I think that’s enough Kisstory for now.


I attended an event this past week which officially launched the Unison Benevolent Fund. . This is a great new organization “for the music industry by the music industry”. Please go to the website and have a look. If you need help, they are there. If you are in the position to donate please do. They have assembled a great team and are willing to help. If you have an event and would like them to come out an explain what they are all about please contact them. Tom Wilson, who performed at the event, has invited them to set-up their booth at his Massey Hall shows next spring.

We now have an email where all of us here at Don’t Believe A Word I Say can be contacted Please use it to ask questions, tell us what you would like to read about, links you would like to share, and, let’s hear what you have to say.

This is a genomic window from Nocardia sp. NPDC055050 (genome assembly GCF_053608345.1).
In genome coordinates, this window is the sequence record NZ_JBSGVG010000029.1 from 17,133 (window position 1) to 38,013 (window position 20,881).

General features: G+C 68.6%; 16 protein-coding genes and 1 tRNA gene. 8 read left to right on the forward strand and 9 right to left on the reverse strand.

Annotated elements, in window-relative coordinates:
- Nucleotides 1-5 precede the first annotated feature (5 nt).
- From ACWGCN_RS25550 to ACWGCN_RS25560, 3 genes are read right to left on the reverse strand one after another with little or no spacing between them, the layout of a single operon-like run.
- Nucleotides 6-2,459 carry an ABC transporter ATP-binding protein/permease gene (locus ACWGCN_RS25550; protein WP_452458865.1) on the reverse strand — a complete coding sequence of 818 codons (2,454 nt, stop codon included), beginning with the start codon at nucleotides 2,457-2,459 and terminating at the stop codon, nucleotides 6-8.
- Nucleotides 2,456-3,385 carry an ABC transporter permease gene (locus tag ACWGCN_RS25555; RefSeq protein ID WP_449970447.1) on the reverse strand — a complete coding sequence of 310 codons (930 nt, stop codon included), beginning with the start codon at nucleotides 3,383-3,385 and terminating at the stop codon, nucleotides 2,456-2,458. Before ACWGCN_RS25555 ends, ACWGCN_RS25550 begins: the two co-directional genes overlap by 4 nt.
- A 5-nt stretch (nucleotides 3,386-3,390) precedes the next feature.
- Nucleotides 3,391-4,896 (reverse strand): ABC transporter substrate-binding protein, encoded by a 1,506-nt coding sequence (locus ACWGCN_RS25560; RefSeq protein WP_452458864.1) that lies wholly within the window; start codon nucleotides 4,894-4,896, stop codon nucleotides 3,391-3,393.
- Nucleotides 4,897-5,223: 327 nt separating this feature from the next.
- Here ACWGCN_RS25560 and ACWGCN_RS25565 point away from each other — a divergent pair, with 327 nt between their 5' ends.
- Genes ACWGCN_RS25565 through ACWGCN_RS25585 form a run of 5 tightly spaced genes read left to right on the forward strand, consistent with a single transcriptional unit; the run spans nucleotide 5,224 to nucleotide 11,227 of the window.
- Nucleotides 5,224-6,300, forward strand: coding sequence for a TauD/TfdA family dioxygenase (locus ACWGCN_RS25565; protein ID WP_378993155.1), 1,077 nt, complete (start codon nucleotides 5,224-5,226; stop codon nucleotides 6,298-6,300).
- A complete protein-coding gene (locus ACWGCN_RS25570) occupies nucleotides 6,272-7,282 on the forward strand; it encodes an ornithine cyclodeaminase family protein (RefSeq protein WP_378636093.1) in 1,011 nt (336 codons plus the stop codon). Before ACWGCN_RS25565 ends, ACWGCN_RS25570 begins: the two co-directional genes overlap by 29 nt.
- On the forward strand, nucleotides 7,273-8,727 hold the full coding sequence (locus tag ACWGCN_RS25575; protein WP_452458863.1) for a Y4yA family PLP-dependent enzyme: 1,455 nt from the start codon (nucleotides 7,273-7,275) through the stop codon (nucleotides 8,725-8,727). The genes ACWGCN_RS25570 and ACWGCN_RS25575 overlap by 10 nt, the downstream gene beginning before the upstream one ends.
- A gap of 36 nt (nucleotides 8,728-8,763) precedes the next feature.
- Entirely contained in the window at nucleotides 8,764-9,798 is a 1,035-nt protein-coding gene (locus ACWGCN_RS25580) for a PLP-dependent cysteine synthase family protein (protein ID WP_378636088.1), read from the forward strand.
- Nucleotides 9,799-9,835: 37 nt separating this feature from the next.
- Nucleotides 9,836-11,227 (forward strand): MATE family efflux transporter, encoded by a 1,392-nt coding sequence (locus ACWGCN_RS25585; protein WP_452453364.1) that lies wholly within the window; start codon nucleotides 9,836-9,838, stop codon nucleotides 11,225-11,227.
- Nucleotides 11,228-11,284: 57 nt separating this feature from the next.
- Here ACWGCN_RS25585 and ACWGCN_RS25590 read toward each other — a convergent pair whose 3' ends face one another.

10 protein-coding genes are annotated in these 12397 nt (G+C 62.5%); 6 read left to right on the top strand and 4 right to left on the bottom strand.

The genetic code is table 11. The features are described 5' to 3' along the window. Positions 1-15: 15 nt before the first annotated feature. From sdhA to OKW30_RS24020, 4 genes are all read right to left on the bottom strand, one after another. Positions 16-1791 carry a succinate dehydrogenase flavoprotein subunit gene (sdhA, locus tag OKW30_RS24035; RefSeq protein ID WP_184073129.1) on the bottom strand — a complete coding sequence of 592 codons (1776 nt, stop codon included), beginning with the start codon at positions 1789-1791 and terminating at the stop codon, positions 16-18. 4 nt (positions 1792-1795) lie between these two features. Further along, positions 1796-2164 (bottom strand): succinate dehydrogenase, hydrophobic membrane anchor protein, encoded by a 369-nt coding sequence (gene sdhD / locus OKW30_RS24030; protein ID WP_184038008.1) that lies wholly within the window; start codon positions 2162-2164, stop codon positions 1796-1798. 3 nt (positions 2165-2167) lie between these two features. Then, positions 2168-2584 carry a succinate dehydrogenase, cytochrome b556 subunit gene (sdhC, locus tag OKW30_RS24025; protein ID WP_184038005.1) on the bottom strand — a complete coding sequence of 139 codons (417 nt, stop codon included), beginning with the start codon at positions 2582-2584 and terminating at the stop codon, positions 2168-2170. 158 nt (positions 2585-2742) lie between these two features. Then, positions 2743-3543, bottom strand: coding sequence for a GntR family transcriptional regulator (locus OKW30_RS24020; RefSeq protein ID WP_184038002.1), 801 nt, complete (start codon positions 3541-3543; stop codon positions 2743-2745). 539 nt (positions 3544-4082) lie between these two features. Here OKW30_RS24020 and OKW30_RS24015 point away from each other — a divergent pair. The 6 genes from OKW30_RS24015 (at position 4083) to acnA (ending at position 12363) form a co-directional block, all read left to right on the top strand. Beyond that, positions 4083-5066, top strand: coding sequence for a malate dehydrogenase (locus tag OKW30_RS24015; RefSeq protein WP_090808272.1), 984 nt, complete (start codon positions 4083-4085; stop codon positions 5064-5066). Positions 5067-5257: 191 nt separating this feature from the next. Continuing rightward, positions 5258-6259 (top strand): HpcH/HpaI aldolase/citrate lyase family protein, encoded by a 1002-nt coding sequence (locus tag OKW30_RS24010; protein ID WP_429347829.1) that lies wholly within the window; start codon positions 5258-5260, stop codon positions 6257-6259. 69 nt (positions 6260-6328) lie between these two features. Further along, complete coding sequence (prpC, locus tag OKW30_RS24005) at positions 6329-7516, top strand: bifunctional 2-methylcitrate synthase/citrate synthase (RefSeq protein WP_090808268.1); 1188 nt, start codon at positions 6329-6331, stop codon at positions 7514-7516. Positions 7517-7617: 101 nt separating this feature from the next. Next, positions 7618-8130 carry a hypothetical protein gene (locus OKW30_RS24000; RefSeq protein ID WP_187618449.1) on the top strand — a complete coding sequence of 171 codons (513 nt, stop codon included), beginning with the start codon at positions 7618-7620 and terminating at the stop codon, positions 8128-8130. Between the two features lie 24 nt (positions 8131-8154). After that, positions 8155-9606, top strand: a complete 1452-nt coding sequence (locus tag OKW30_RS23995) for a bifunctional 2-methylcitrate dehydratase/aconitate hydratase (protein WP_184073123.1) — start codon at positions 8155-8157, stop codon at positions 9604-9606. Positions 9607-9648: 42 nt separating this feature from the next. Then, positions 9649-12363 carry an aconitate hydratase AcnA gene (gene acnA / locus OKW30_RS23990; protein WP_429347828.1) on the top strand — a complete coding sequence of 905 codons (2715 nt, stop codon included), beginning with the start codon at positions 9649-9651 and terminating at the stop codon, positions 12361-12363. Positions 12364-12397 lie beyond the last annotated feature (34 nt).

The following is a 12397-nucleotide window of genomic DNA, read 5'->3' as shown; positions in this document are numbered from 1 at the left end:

Cameron Carpenter has written for The New Music Magazine, Music Express, The Asylum, The Varsity, The Eye Opener,  The New Edition, Shades, Bomp!, Driven Magazine, FYI Music News, The Daily XY and Don’t Believe A Word I Say.

And if you are in Toronto and looking for a cool rock’n’roll dinner please visit our friends at Shanghai Cowgirl 538 Queen Street West. It is right beside The Bovine just east of Bathurst.

3 Responses to “Cameron Carpenter: The ABC’s Of Rock – K”

  1. The Dolls played the Victiry for 2 weeks in 75 and then partied in my club till the wee hours – they thought they were big stars -didn’t impress too much

  2. I was also at the Massey Hall show to see the Dolls, and remembering the crowd thinning out (to put it mildly) after KISS finished.